A bill making its way through committee would end the Wisconsin DNR’s monitoring of wolves. The legislation would also prohibit law enforcement officers from taking action if a wolf is poached or harmed by things like traps.
At a heated public hearing Wednesday before the Assembly Committee on Natural Resources and Sporting Heritage, Senator Tom Tiffany (R) of Minocqua said the bill is designed to force Congress to remove wolves from the federal endangered species list.
President Barack Obama’s administration removed Great Lakes wolves from the endangered species list in 2012, on the heels of which Wisconsin held three wolf hunting seasons.
Then in 2014, a federal judge placed the wolf back on the endangered list.
Tiffany said that removing the animal from this list is “a bipartisan issue when you get to the northern half of Wisconsin. People want action on this and it’s not happened.”
Hunting group reaction to the bill was mixed.
Lucas Withrow of the Wisconsin Bearhunters Association expressed unreserved support. “It’s about the need and the want of our right in Wisconsin for wolves to be returned to us for management and until that happens, the federal government should continue to support, on their own, the population and all of its issues.”
Bill McCrary with Wisconsin Bowhunters said the association is a big supporter of wolf hunting and trapping, in order to manage its numbers and create a balanced wildlife ecosystem.
But he worried about the proposed bill’s unintended consequences. “Without continued state monitoring of the wolf population and wolf dynamics, we are concerned that Wisconsin will not have the current data and unquestionable scientific basis to manage wolves… once they are finally delisted.”
McCrary also fears the proposed legislation would lead to litigation. “If this issue remains in the courts those that support unlimited wolf protection will cite this legislation as evidence that Wisconsin may not be willing to manage wolves at a sustainable level.”
Rep. Amanda Stuck, a Democrat from Appleton, envisioned a free for all if the DNR steps out of the wolf management picture. “Did the DNR give feedback in terms of what this would mean?” she asked.
Rep. Rob Stafsholt (R) of New Richmond, who cosponsored the Assembly bill, responded with: “Adrian Wydeven, whom I’m sure will speak today, has been the wolf biologist for years and years, now retired, but he said to me a long time ago that we have met the population goal for delisting.” He added, “We’re using the science.”
Adrian Wydeven did speak, but not in support of the bill.
He served as state wolf biologist from 1990 to 2013 and now represents the Timberwolf Alliance, which promotes a healthy wolf population in suitable habitat.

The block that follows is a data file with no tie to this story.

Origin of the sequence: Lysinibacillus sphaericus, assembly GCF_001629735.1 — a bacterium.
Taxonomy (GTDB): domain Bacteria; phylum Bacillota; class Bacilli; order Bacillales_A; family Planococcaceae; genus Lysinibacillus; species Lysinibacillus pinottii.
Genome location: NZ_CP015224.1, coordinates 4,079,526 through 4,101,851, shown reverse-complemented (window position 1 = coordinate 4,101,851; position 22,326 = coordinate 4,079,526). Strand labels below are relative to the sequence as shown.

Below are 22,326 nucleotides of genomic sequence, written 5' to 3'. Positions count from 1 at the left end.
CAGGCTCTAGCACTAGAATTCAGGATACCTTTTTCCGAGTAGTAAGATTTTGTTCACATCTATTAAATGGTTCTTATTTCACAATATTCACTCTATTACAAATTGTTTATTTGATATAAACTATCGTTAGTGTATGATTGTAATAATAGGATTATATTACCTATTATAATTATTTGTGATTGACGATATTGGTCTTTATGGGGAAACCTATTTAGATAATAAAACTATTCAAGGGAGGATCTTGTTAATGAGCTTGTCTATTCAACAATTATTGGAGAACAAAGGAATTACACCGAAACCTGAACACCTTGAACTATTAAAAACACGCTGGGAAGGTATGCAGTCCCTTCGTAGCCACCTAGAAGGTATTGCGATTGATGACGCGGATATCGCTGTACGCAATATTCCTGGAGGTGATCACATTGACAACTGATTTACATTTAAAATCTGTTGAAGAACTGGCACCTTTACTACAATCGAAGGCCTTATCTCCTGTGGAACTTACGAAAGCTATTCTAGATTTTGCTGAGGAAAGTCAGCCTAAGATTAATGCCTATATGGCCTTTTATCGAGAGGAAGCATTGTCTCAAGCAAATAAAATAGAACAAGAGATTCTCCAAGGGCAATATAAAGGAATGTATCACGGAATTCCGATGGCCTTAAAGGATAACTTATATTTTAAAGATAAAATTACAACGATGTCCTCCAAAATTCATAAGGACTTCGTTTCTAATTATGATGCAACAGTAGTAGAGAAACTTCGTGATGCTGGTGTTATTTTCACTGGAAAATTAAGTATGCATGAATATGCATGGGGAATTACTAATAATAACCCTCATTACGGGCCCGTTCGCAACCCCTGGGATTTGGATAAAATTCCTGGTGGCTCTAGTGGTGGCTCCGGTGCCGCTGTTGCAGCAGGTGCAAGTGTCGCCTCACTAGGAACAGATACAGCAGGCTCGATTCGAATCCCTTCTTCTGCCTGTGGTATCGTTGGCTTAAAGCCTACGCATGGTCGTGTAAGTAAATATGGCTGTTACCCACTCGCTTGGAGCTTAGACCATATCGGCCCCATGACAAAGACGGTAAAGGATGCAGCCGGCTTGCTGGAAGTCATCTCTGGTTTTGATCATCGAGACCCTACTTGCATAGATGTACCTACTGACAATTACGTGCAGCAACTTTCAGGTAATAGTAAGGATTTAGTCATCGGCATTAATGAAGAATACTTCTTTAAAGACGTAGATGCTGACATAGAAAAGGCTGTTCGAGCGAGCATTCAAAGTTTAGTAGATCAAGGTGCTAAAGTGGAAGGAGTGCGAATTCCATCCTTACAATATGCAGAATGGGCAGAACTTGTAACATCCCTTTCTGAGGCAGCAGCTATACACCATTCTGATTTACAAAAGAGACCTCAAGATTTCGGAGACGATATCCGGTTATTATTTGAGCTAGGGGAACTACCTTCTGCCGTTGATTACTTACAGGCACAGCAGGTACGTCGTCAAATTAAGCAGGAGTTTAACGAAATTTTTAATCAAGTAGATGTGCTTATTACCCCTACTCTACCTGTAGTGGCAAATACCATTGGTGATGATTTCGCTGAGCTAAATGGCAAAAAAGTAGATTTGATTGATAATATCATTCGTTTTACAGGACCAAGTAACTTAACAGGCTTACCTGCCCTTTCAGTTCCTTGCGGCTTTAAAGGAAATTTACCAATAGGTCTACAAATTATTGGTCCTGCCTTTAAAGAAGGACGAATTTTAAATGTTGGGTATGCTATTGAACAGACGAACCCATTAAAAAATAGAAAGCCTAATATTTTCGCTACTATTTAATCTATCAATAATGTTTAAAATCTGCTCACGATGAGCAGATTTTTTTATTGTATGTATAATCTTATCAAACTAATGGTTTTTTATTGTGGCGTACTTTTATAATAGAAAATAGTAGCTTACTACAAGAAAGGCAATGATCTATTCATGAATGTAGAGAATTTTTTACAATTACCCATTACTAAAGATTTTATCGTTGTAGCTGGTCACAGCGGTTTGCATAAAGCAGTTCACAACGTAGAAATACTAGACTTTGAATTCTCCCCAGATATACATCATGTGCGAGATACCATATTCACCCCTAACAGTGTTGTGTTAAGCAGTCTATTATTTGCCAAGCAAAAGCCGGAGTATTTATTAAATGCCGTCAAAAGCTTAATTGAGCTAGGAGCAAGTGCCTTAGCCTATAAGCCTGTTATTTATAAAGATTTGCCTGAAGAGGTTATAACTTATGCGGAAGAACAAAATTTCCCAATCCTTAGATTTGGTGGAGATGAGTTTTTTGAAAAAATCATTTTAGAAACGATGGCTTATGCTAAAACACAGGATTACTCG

Wydeven said the legislation would undermine state wolf delisting efforts “because it would fail to demonstrate that Wisconsin is prepared to assume stewardship of the wolf population.”
“Research done by the DNR shows that the citizens of Wisconsin support a sustainable population of wolves,” he added.
The biologist says wolf management requires weighing in lots of factors. “The Timberwolf Alliance believes it is important for the Wisconsin legislature to fulfill its responsibilities for managing wolves as a public trust resource by supporting wolf management practices that are scientifically sound, culturally sensitive and publicly supported.”
Adrian Treves, a professor of environmental studies at UW-Madison, thinks both state and federal governments lack some vital information when it comes to wolf management.
He co-authored a study, titled “Killing wolves to prevent predation on livestock may protect one farm but harm neighbors,” published Wednesday in the peer-reviewed journal PLOS One.
Treves’ team reviewed and evaluated 230 cases involving wolves attacking livestock in Michigan’s Upper Peninsula between 1998 and 2014.
He says the study revealed that euthanizing wolves that attack farm animals does not fix the problem. “No matter how many wolves are killed around a farm, there’s no reduction in future livestock losses that is statistically significant.”
The researcher says while some farmers, whose livestock was killed by wolves, benefited, “that benefit was completely offset for higher loses for the livestock owners in neighboring townships… around the property where the wolves were killed.”
Treves says more research is necessary, and until a gold-standard experiment determines what methods are effective for protecting livestock, wolves and livestock will continue to die for no apparent purpose.
“The public should be asking itself, when the government steps in and does something, it should only do something effective, something that’s been proven effective, not something that a state legislature believes will work, not something that some livestock owners demand, but something that scientific evidence supports will be effective.”
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